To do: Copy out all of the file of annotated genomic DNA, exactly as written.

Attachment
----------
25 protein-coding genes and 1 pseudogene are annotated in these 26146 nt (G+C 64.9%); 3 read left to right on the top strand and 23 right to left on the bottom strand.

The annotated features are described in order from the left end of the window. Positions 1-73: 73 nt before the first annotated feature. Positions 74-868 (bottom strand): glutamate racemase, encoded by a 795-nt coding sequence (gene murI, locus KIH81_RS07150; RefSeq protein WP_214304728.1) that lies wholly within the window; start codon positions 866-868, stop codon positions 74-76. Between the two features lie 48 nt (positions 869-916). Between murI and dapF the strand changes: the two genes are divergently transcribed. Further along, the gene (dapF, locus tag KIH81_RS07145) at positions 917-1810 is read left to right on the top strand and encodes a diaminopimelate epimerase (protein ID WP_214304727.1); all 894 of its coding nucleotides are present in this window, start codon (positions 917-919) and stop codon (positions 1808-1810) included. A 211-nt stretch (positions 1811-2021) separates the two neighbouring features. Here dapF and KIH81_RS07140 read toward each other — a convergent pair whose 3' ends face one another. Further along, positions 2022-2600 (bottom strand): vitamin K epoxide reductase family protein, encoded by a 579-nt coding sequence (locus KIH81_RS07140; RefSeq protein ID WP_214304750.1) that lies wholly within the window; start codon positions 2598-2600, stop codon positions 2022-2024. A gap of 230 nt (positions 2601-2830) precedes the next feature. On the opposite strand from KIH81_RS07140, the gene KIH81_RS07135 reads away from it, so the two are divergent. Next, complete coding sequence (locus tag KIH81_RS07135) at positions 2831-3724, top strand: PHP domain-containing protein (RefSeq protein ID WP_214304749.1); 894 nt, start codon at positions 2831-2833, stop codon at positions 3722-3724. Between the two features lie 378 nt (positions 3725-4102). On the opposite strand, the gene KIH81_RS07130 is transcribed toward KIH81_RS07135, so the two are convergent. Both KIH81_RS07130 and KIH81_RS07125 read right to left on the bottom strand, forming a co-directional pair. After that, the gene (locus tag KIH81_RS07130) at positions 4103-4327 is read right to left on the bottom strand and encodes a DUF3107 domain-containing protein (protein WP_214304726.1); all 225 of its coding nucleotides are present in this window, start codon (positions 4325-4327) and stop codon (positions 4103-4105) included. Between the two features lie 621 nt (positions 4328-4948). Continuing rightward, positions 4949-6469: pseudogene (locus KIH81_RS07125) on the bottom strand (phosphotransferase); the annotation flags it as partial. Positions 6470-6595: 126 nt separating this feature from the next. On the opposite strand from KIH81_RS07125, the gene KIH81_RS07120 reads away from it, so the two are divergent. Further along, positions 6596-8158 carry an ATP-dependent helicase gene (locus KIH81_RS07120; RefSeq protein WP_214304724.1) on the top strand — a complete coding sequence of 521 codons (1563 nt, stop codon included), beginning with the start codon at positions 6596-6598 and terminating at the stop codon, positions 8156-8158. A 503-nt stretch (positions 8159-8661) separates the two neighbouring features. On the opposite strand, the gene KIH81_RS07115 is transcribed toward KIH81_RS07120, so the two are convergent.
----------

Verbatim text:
25 protein-coding genes and 1 pseudogene are annotated in these 26146 nt (G+C 64.9%); 3 read left to right on the top strand and 23 right to left on the bottom strand.

The annotated features are described in order from the left end of the window. Positions 1-73: 73 nt before the first annotated feature. Positions 74-868 (bottom strand): glutamate racemase, encoded by a 795-nt coding sequence (gene murI, locus KIH81_RS07150; RefSeq protein WP_214304728.1) that lies wholly within the window; start codon positions 866-868, stop codon positions 74-76. Between the two features lie 48 nt (positions 869-916). Between murI and dapF the strand changes: the two genes are divergently transcribed. Further along, the gene (dapF, locus tag KIH81_RS07145) at positions 917-1810 is read left to right on the top strand and encodes a diaminopimelate epimerase (protein ID WP_214304727.1); all 894 of its coding nucleotides are present in this window, start codon (positions 917-919) and stop codon (positions 1808-1810) included. A 211-nt stretch (positions 1811-2021) separates the two neighbouring features. Here dapF and KIH81_RS07140 read toward each other — a convergent pair whose 3' ends face one another. Further along, positions 2022-2600 (bottom strand): vitamin K epoxide reductase family protein, encoded by a 579-nt coding sequence (locus KIH81_RS07140; RefSeq protein ID WP_214304750.1) that lies wholly within the window; start codon positions 2598-2600, stop codon positions 2022-2024. A gap of 230 nt (positions 2601-2830) precedes the next feature. On the opposite strand from KIH81_RS07140, the gene KIH81_RS07135 reads away from it, so the two are divergent. Next, complete coding sequence (locus tag KIH81_RS07135) at positions 2831-3724, top strand: PHP domain-containing protein (RefSeq protein ID WP_214304749.1); 894 nt, start codon at positions 2831-2833, stop codon at positions 3722-3724. Between the two features lie 378 nt (positions 3725-4102). On the opposite strand, the gene KIH81_RS07130 is transcribed toward KIH81_RS07135, so the two are convergent. Both KIH81_RS07130 and KIH81_RS07125 read right to left on the bottom strand, forming a co-directional pair. After that, the gene (locus tag KIH81_RS07130) at positions 4103-4327 is read right to left on the bottom strand and encodes a DUF3107 domain-containing protein (protein WP_214304726.1); all 225 of its coding nucleotides are present in this window, start codon (positions 4325-4327) and stop codon (positions 4103-4105) included. Between the two features lie 621 nt (positions 4328-4948). Continuing rightward, positions 4949-6469: pseudogene (locus KIH81_RS07125) on the bottom strand (phosphotransferase); the annotation flags it as partial. Positions 6470-6595: 126 nt separating this feature from the next. On the opposite strand from KIH81_RS07125, the gene KIH81_RS07120 reads away from it, so the two are divergent. Further along, positions 6596-8158 carry an ATP-dependent helicase gene (locus KIH81_RS07120; RefSeq protein WP_214304724.1) on the top strand — a complete coding sequence of 521 codons (1563 nt, stop codon included), beginning with the start codon at positions 6596-6598 and terminating at the stop codon, positions 8156-8158. A 503-nt stretch (positions 8159-8661) separates the two neighbouring features. On the opposite strand, the gene KIH81_RS07115 is transcribed toward KIH81_RS07120, so the two are convergent.